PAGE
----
This Dove has the most vivid tan color on its face and a medium-long straight black bill.


These birds are roughly the size of Robins, having wingspans of 17.7 inches and a length of 9.1 – 13.4 inches from tip to tail.


Look for these birds in parks and unkempt fields, or just about everywhere near the town, rather than in the woods. These birds aren’t very timid as long as there’s some cover around, and they’re frequently observed on the sidewalk or peering over a neighboring fence.


When it comes to feeder food, crushed corn, White Proso cereals, or a basic combination of grain and oats can turn Mourning Doves into Cheerful Doves.

7. Cedar Waxwing

Cedar Waxwing


Cedar Waxwings have an interesting color scheme. The velvety brown of their upper back and shoulder parts of the wings fades to a sleek grey as it travels down the back.

Long wings are predominantly grey, going down with the exception of blackening at the tips and a display of vertical waxy-red lines near the middle of the wing. The tails are short and yellow-tipped with a black coating over the yellow to differentiate it from the grey of the remainder of the tail.

This bird’s rump is white, while the breast and underside are a combination of white and light yellow, with a brown beard-like bib draped magnificently over the front and center of the breast.

This bird has a velvety-soft brown face with a black mask that extends past the eyes and curls up to reach the end of the beautiful brown crest. The mask is accented by little white lines that appear above and below it, and the bird has a short, thick black beak that is straight with a tiny bend in the top section.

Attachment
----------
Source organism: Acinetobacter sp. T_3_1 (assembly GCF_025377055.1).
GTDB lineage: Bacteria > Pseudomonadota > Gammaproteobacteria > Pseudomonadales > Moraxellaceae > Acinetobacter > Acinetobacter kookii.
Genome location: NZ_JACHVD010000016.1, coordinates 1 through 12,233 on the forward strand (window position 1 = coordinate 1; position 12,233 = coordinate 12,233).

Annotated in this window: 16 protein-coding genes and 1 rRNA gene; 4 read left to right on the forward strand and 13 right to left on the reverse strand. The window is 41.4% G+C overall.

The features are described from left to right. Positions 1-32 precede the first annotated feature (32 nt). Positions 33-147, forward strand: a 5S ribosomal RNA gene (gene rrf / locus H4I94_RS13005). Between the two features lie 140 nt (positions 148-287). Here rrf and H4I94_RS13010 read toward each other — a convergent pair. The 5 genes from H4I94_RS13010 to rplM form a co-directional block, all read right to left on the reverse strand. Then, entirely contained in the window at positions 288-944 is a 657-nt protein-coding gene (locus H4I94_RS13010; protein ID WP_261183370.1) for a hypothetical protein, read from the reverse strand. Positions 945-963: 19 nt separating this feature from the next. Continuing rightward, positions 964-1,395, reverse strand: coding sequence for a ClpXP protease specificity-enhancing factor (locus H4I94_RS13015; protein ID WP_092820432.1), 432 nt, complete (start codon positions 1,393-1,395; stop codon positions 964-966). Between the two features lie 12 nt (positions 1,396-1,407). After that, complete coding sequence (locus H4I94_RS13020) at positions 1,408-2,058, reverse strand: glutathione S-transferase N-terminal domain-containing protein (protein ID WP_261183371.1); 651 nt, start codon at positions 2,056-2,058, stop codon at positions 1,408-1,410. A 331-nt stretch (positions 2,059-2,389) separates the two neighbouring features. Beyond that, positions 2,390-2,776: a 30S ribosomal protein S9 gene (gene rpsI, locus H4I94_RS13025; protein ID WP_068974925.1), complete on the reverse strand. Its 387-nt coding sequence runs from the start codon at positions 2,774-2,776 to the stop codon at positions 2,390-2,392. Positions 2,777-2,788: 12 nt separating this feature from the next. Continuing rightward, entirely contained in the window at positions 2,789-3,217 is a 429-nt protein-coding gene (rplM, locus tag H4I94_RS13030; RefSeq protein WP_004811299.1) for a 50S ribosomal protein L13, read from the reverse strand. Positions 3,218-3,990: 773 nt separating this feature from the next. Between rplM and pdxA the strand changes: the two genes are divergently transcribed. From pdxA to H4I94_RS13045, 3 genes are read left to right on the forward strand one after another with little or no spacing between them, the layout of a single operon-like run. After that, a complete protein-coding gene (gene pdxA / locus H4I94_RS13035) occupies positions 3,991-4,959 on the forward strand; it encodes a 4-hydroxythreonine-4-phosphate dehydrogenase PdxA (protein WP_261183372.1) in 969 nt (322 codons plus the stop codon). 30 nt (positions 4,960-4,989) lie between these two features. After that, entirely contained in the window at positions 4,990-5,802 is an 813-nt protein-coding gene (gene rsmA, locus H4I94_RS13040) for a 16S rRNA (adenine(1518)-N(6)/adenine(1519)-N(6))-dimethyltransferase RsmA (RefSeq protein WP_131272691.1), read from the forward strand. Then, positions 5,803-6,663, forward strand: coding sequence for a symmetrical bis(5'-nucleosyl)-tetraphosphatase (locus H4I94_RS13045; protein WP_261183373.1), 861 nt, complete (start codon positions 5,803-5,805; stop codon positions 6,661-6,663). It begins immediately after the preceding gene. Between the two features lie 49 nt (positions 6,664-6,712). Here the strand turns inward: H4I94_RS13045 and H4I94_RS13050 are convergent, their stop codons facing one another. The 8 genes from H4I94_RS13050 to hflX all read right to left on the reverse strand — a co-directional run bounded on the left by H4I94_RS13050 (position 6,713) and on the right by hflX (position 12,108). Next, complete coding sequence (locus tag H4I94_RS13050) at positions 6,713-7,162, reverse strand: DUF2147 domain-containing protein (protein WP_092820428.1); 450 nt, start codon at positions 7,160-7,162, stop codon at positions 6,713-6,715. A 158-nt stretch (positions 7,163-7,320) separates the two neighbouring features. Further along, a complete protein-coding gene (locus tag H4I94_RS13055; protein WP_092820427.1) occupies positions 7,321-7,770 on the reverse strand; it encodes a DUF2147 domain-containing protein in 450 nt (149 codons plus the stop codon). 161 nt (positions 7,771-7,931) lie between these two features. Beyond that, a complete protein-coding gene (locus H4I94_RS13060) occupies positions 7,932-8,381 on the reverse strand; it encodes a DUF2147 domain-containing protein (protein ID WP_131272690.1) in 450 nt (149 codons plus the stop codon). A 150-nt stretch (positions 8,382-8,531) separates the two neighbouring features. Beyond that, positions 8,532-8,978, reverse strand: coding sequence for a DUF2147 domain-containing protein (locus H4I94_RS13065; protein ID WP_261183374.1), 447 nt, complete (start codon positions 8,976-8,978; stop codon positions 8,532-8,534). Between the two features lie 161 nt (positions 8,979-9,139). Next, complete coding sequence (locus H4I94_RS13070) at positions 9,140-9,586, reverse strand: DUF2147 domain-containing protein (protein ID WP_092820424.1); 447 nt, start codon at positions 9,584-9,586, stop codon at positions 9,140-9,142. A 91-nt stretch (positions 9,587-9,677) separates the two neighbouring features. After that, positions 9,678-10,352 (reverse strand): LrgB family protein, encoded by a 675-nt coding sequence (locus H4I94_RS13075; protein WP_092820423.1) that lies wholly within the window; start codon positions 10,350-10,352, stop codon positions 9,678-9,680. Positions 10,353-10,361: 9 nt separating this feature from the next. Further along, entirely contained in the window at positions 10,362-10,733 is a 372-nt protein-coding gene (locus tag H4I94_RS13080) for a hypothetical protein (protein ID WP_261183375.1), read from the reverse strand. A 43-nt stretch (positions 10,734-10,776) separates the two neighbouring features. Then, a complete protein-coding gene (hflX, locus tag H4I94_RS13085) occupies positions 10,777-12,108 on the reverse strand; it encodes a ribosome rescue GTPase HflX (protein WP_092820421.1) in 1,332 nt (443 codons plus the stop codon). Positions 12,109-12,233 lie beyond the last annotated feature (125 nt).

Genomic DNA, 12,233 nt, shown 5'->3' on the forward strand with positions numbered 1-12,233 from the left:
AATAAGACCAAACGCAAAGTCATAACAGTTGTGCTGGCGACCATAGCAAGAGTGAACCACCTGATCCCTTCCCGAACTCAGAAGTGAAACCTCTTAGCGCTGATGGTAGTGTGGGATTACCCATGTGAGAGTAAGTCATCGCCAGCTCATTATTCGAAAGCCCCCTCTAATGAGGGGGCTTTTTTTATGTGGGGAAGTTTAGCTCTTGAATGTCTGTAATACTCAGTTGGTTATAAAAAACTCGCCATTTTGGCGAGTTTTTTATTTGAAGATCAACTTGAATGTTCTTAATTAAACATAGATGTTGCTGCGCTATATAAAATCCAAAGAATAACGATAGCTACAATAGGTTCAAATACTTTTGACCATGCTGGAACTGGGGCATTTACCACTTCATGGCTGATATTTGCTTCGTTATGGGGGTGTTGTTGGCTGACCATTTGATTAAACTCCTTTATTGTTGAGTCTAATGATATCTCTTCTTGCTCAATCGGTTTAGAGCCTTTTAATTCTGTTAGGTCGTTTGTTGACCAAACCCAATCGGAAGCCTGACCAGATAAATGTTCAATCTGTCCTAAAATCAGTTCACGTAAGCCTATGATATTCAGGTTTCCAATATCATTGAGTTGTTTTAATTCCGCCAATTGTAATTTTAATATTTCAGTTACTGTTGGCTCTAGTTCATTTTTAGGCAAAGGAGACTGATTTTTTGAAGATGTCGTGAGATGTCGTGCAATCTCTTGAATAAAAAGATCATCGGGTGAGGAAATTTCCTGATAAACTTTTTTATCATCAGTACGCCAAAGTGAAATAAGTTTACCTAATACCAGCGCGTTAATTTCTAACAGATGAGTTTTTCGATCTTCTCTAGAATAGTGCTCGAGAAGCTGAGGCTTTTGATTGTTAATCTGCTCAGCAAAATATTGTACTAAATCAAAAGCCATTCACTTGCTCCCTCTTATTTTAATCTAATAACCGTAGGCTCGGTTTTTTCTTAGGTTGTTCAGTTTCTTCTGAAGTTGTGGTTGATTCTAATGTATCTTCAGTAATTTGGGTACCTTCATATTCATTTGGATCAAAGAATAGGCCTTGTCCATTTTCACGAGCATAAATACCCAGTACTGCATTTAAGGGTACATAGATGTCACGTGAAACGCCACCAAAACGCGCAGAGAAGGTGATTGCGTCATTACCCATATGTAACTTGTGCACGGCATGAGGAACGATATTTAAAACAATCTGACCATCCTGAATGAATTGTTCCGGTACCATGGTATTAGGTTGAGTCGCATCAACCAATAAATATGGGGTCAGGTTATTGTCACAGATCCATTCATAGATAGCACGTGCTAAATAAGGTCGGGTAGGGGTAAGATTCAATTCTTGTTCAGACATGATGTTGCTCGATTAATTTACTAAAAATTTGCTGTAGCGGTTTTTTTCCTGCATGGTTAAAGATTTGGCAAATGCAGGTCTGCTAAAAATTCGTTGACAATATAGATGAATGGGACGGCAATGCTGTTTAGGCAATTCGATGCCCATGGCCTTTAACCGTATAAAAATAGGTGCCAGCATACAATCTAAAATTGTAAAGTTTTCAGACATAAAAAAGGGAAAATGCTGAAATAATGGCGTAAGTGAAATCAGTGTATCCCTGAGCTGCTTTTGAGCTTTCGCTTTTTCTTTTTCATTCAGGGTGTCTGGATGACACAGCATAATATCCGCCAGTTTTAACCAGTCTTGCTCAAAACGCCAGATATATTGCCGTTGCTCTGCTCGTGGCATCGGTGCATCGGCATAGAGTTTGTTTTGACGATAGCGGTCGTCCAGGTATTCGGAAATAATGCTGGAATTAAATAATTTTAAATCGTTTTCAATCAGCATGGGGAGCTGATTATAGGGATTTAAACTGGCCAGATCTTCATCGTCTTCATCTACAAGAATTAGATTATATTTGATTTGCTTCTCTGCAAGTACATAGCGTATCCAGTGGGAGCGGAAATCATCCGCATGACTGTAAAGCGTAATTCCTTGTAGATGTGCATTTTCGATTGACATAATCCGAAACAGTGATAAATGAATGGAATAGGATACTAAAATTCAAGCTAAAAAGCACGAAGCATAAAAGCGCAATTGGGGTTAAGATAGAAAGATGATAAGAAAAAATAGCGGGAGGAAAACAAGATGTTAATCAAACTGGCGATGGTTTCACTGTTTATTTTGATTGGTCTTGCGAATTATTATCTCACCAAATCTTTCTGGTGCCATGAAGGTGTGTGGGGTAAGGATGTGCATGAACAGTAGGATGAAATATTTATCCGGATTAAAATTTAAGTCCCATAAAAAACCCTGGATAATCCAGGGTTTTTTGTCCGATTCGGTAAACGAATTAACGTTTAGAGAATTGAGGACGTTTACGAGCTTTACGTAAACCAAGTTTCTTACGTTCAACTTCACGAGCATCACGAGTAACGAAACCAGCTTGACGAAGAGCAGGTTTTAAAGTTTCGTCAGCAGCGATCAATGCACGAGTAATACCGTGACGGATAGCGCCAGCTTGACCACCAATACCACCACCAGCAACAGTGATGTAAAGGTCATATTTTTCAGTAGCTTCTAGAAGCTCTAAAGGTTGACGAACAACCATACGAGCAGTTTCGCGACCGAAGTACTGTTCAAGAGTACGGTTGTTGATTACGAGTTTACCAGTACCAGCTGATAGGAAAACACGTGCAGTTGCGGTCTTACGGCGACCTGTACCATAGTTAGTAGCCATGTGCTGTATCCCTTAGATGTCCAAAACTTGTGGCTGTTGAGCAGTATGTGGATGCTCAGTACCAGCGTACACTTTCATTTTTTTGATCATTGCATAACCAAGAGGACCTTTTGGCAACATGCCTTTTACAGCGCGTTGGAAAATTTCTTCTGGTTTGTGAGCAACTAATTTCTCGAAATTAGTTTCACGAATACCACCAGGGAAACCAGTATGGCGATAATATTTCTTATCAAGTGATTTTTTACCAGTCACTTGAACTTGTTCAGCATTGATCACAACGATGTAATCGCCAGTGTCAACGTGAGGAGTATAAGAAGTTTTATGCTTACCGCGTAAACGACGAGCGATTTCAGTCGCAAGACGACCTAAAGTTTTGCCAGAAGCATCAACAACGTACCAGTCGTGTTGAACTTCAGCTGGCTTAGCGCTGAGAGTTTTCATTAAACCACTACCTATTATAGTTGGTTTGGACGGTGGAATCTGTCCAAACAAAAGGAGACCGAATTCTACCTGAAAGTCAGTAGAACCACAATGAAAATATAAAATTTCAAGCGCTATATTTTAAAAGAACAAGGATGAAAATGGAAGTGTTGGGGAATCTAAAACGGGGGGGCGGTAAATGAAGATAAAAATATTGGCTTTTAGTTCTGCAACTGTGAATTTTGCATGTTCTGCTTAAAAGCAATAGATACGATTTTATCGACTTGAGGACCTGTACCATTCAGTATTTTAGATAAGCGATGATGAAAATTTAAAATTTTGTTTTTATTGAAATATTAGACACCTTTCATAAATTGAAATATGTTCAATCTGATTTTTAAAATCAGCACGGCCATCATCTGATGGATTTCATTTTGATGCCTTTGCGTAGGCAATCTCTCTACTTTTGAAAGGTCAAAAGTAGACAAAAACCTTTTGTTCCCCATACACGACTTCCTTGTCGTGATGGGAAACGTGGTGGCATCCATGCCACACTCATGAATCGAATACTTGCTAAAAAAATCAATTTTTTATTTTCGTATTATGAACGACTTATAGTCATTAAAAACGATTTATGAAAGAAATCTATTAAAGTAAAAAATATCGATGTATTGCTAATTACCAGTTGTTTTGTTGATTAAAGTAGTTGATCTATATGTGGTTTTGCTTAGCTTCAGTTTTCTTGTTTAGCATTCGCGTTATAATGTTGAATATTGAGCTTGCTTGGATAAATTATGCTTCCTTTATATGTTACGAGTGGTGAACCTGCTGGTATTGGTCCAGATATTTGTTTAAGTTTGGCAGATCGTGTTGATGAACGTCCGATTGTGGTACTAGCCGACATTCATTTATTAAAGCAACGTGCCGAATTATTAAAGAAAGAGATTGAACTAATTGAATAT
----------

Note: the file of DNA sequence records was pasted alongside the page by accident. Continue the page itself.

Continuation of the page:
The length of these birds ranges from 5.5 to 6.7 inches, with wingspans ranging from 8.7 to 11.8 inches. These birds enjoy spending time in the woods, but they also visit parks and orchards. They will cheerfully visit a feeder if you have placed something tasty out for them.

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Cedar Waxwings consume insects mostly, but they also have a sweet appetite and can be enticed by fruits and berries. If you leave out the orange halves and blueberries, the results could surprise you.

8. White-breasted Nuthatch

White-breasted Nuthatch


The White-breasted Nuthatch has a gorgeous gray body and moderate wings with black accents and a tiny white wing bar on each wing. The bird has short perky grey and black tips with white undersides, as well as a snowy-white breast and abdomen.

A prominent rust-red mark on the underside may be seen if you look closely, although it can be difficult to notice if the bird is jumping around. The white from the breast and belly flows up into the face, taking up the most of it, with the exception of a little black line from the rear of the eye that continues diagonally up and a thin black cap that runs from the bill to the shoulder.

The beak of this bird is long and straight, generally black on top and white on the bottom.


These birds have wingspans of 7.9 to 10.6 inches and a length of 5.1 to 5.5 inches from head to tail.


These birds may be found in both the deep woods and the forest’s edge, favoring deciduous areas and trees like Oak, Hickory, and Maple. Coniferous forests are their second choice, and they will go out to parks and backyards for some foraging, especially in the winter.


Nuthatches are simple to satisfy. You’ll only need shelled peanuts and suet to get started.

9. Pileated Woodpecker

Pileated Woodpecker


Pileated Woodpeckers have a brutally beautiful appearance with black backs and long black wings with white on the undersides from the middle to just before the black tips.

When the bird is in flight or merely flapping its wings to show off, this white produces a crescent shape that looks wonderful. Long thin black tails with a smidgeon of white on the undersides as well as a black breast with a black and white speckled underbelly distinguish them.